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Researchers at the Faculty of Agriculture have grown poplar trees capable of growing in desert conditions

The development, through genetic engineering, is intended to help eradicate the phenomenon of desertification.

by Tamara Traubman

Researchers from the Faculty of Agriculture of the Hebrew University succeeded in using genetic engineering to develop poplar trees capable of growing in desert conditions. Meanwhile the trees are only growing in research greenhouses. Next year, the author of the study, Prof. Aryeh Altman, head of the Institute of Plant Sciences and Genetics in Agriculture at the faculty, intends to transfer a number of seedlings to the Nitsana area in the south as part of a research program for the European market and test their resistance to field conditions.

The main importance of developing such trees, experts say, stems from the fact that the desert is gradually conquering large parts of the earth and within fifty years 40% to 50% of the world's lands will turn into drier and more saline lands, as a result of climate change. "Planting trees and shrubs in such areas is one of the best and surest ways to stop desertification," said Prof. Altman.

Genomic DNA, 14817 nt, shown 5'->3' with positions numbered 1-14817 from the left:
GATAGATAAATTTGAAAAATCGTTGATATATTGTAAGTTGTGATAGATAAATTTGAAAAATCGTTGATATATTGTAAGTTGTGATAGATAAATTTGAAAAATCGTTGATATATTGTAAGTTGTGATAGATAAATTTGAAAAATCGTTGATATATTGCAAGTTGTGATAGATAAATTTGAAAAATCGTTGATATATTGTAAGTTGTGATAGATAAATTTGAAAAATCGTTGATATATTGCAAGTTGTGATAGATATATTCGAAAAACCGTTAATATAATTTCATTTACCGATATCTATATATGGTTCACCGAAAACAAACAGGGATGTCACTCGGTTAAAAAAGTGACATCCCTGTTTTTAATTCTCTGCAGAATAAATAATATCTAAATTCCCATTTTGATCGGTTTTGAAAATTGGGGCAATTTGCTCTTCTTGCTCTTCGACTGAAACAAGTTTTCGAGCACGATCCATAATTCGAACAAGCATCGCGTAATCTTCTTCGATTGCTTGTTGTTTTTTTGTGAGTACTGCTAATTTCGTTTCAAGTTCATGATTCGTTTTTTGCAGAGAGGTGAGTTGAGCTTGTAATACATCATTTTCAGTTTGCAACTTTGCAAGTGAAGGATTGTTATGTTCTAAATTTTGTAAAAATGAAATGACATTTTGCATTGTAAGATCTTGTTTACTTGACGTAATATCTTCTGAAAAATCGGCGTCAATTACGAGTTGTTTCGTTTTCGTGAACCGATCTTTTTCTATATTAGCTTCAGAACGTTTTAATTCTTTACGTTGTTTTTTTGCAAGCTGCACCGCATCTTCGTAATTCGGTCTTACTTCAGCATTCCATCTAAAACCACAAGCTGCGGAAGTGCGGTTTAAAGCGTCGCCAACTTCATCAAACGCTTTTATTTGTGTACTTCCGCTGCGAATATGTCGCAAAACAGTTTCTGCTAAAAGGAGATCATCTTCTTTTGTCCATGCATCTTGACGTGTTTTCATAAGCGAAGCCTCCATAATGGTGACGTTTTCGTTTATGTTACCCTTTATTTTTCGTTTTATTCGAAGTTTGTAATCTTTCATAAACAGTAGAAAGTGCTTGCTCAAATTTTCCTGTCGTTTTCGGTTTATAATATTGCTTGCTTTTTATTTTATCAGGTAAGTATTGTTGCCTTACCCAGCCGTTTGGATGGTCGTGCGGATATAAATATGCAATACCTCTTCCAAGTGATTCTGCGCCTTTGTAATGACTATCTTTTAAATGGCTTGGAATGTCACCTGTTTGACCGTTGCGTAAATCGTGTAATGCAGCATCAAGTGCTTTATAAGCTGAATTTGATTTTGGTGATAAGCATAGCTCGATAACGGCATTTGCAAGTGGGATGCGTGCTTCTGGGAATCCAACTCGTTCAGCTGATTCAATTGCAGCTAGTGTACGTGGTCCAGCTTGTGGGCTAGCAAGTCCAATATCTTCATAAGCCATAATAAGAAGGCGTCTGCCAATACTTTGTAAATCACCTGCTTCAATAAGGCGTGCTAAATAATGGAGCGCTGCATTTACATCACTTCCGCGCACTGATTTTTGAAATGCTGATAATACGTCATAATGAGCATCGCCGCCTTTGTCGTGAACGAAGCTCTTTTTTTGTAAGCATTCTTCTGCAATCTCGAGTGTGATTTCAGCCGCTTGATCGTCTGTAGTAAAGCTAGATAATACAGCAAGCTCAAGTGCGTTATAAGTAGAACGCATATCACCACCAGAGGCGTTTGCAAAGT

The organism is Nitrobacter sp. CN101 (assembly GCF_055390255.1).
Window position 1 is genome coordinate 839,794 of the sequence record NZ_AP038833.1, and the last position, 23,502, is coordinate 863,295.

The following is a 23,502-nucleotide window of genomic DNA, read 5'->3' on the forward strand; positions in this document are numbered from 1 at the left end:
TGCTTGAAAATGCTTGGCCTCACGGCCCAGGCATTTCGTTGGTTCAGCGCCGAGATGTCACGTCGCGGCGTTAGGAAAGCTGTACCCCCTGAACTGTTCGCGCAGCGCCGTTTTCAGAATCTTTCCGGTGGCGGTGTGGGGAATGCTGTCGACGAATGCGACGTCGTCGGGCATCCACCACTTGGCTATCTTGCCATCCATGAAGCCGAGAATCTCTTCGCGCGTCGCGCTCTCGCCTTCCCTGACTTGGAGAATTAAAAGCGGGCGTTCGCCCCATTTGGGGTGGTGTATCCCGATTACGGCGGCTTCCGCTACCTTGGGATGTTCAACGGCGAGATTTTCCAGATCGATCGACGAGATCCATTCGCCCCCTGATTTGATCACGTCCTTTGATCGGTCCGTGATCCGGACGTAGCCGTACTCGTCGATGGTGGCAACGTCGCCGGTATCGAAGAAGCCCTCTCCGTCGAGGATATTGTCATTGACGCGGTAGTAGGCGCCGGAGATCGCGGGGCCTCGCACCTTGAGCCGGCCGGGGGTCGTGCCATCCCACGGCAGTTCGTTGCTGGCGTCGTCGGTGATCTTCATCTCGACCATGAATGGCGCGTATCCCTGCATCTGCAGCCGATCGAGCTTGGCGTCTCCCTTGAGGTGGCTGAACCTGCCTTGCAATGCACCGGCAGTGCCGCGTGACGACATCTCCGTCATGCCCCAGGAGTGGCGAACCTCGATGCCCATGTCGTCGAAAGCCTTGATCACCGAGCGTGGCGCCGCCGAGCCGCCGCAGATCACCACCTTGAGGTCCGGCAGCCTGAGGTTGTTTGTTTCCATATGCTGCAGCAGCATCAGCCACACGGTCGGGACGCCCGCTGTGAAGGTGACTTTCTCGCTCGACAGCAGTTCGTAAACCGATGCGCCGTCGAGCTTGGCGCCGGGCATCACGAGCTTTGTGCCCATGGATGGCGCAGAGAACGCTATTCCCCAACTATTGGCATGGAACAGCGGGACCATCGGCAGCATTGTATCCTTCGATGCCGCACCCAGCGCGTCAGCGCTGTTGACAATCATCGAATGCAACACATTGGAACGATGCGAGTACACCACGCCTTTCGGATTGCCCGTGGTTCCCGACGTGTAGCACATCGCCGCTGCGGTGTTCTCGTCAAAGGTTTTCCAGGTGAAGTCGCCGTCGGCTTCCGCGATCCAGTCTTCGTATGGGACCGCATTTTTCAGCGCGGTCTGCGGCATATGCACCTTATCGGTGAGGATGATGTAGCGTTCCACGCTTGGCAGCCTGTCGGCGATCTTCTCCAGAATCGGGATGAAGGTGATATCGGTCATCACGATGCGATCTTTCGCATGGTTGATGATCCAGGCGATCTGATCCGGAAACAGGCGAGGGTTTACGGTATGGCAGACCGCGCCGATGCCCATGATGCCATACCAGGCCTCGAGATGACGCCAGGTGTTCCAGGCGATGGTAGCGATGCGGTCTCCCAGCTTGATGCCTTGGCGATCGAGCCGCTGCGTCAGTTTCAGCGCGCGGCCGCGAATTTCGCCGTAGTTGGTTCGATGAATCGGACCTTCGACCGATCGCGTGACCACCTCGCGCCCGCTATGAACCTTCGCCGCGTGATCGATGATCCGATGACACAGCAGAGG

In order to find a garden that would give poplar trees the ability to grow in the desert, Prof. Altman and his team studied poplar trees growing in Ein-Abdat. According to Prof. Altman, Ein Abdat is a rare desert site where, during evolution, poplar trees were able to develop and develop genes, which give them resistance to the salinity and dryness of the desert.

The researchers isolated from the DNA of Ein-Abdat garden peepers that protects against damage that dryness and salinity cause to the cells of trees. They are now looking for additional genes with similar activity. The team also introduced the gene into tomato and other plants, and now they are testing whether the gene will make them resistant as well.

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